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dc.contributor.authorWang, Weien_US
dc.date.accessioned2018-02-22T09:00:37Z
dc.date.available2018-02-22T09:00:37Z
dc.date.issued2018-02-21
dc.identifier.othervt_gsexam:12929en_US
dc.identifier.urihttp://hdl.handle.net/10919/82238
dc.description.abstractEvent extraction is a type of information extraction(IE) that works on extracting the specific knowledge of certain incidents from texts. Nowadays the amount of available information (such as news, blogs, and social media) grows in exponential order. Therefore, it becomes imperative to develop algorithms that automatically extract the machine-readable information from large volumes of text data. In this dissertation, we focus on three problems in obtaining event-related information from news articles. (1) The first effort is to comprehensively analyze the performance and challenges in current large-scale event encoding systems. (2) The second problem involves event detection and critical information extractions from news articles. (3) Third, the efforts concentrate on event-encoding which aims to extract event extent and arguments from texts. We start by investigating the two large-scale event extraction systems (ICEWS and GDELT) in the political science domain. We design a set of experiments to evaluate the quality of the extracted events from the two target systems, in terms of reliability and correctness. The results show that there exist significant discrepancies between the outputs of automated systems and hand-coded system and the accuracy of both systems are far away from satisfying. These findings provide preliminary background and set the foundation for using advanced machine learning algorithms for event related information extraction. Inspired by the successful application of deep learning in Natural Language Processing (NLP), we propose a Multi-Instance Convolutional Neural Network (MI-CNN) model for event detection and critical sentences extraction without sentence level labels. To evaluate the model, we run a set of experiments on a real-world protest event dataset. The result shows that our model could be able to outperform the strong baseline models and extract the meaningful key sentences without domain knowledge and manually designed features. We also extend the MI-CNN model and propose an MIMTRNN model for event extraction with distant supervision to overcome the problem of lacking fine level labels and small size training data. The proposed MIMTRNN model systematically integrates the RNN, Multi-Instance Learning, and Multi-Task Learning into a unified framework. The RNN module aims to encode into the representation of entity mentions the sequential information as well as the dependencies between event arguments, which are very useful in the event extraction task. The Multi-Instance Learning paradigm makes the system does not require the precise labels in entity mention level and make it perfect to work together with distant supervision for event extraction. And the Multi-Task Learning module in our approach is designed to alleviate the potential overfitting problem caused by the relatively small size of training data. The results of the experiments on two real-world datasets(Cyber-Attack and Civil Unrest) show that our model could be able to benefit from the advantage of each component and outperform other baseline methods significantly.en_US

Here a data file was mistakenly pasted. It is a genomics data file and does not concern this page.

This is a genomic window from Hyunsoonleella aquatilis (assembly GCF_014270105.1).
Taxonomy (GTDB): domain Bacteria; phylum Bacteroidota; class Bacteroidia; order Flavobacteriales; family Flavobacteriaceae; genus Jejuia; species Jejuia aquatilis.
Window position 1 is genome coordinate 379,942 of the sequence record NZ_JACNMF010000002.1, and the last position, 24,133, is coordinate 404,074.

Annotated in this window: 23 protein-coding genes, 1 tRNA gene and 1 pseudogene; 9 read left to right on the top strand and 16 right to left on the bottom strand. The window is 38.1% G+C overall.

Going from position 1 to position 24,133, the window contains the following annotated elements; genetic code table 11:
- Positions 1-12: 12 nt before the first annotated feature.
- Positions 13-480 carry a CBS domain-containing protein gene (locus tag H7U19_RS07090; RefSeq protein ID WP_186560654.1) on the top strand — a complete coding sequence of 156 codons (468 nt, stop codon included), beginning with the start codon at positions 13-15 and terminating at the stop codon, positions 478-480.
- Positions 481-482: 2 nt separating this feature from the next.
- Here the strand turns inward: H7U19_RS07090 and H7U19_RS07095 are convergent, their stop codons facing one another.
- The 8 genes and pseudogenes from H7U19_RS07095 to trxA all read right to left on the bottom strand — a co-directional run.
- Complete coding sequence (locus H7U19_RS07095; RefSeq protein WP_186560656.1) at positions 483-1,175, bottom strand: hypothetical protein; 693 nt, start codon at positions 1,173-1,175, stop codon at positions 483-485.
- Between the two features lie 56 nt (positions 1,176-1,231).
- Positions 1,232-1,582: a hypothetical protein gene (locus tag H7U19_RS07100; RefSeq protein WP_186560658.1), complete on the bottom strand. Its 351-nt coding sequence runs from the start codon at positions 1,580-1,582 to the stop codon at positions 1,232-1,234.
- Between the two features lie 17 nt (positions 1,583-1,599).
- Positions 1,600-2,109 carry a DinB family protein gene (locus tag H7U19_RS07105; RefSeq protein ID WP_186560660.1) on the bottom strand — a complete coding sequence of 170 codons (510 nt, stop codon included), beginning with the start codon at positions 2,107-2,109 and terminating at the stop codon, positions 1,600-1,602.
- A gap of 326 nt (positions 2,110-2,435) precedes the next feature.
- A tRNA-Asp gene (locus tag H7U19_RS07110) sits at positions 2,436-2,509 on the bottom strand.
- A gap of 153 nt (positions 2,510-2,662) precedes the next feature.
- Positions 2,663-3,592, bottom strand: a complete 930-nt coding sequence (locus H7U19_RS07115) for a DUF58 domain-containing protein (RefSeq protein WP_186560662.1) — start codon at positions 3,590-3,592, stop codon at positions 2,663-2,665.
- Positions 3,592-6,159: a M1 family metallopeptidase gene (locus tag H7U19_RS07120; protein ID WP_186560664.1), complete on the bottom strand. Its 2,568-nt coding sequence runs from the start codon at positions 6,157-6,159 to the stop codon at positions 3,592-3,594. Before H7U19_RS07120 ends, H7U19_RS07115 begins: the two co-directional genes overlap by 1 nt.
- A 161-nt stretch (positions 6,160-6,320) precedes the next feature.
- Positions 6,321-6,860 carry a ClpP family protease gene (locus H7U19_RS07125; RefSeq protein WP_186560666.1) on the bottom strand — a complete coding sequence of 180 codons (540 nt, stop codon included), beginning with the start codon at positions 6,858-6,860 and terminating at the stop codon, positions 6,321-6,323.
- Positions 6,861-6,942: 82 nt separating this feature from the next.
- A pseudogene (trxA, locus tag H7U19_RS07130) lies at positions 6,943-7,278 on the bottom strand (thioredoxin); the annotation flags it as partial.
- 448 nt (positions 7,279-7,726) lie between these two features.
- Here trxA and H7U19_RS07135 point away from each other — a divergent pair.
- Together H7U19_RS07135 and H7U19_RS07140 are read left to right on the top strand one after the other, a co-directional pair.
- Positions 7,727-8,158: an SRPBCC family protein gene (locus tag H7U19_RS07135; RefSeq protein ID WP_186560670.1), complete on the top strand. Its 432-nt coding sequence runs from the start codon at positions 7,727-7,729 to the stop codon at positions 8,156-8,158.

dc.format.mediumETDen_US
dc.publisherVirginia Techen_US
dc.rightsThis item is protected by copyright and/or related rights. Some uses of this item may be deemed fair and permitted by law even without permission from the rights holder(s), or the rights holder(s) may have licensed the work for use under certain conditions. For other uses you need to obtain permission from the rights holder(s).en_US
dc.subjectEvent Detectionen_US
dc.subjectEvent Encodingen_US
dc.subjectDeep Learningen_US
dc.subjectConvolutional Neural Networken_US
dc.subjectRecurrent Neural Networken_US
dc.subjectMulti Instance Learningen_US
dc.subjectMulti Task Learningen_US
dc.titleEvent Detection and Extraction from News Articlesen_US
dc.typeDissertationen_US
dc.contributor.departmentComputer Scienceen_US
dc.description.degreePh. D.en_US
thesis.degree.namePh. D.en_US
thesis.degree.leveldoctoralen_US
thesis.degree.grantorVirginia Polytechnic Institute and State Universityen_US
thesis.degree.disciplineComputer Science and Applicationsen_US
dc.contributor.committeechairRamakrishnan, Narendranen_US
dc.contributor.committeememberNorth, Christopher L.en_US
dc.contributor.committeememberTandon, Ravien_US
dc.contributor.committeememberLu, Chang Tienen_US
dc.contributor.committeememberRangwala, Huzefaen_US


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